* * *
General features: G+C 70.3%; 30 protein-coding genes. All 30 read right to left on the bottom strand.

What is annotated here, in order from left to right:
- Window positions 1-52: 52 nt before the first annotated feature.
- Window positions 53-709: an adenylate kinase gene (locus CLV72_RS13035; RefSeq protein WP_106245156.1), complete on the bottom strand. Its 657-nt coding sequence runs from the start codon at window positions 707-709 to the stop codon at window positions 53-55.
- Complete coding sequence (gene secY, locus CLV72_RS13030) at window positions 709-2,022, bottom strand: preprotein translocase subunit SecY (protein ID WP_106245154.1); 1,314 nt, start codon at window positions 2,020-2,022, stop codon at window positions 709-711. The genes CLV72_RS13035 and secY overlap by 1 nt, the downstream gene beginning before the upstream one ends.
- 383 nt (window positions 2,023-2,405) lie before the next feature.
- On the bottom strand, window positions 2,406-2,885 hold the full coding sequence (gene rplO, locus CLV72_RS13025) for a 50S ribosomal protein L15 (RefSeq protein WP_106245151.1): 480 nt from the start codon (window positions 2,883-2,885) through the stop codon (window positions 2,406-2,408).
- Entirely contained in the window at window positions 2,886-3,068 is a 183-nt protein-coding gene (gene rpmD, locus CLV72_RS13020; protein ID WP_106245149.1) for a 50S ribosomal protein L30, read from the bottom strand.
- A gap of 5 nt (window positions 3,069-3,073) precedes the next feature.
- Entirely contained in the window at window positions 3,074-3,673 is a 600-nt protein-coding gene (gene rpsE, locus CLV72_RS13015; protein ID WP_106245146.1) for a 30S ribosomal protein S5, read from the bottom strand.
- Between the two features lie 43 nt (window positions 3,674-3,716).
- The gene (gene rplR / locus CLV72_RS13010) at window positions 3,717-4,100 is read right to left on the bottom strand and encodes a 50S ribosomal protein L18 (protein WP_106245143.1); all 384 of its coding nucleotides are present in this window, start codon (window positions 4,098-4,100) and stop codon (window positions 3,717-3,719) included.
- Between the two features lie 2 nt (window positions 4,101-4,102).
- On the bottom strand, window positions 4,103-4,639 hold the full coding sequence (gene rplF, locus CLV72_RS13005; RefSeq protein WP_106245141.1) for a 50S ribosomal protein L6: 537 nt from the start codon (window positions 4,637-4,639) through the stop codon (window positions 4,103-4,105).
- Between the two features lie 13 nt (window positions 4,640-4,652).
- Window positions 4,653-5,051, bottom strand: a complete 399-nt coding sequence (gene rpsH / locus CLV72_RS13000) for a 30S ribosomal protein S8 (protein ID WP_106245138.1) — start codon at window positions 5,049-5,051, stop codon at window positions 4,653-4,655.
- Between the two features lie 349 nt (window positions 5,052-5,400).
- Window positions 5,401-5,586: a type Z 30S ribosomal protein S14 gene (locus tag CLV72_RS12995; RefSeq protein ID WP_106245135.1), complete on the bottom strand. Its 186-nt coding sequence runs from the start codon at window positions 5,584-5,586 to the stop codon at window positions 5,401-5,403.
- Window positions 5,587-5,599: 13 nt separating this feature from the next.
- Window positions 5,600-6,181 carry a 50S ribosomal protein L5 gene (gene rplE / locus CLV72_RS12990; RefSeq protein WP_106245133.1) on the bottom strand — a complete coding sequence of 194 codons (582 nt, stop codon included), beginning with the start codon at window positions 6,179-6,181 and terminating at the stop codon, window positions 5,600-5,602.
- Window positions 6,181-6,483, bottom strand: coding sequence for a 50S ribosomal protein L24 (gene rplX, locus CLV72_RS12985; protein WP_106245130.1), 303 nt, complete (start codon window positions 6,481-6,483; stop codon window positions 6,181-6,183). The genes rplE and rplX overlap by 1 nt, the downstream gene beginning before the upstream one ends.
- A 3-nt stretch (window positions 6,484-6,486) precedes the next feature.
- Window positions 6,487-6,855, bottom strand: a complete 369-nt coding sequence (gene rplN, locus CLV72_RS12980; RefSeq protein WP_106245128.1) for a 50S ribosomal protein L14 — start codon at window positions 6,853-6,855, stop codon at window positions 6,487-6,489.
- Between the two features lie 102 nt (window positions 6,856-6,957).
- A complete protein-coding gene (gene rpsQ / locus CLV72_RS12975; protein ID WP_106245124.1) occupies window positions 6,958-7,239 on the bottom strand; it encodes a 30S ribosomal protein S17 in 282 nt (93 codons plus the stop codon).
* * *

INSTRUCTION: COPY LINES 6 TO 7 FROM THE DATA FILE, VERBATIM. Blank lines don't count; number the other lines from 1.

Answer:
- 383 nt (window positions 2,023-2,405) lie before the next feature.
- On the bottom strand, window positions 2,406-2,885 hold the full coding sequence (gene rplO, locus CLV72_RS13025) for a 50S ribosomal protein L15 (RefSeq protein WP_106245151.1): 480 nt from the start codon (window positions 2,883-2,885) through the stop codon (window positions 2,406-2,408).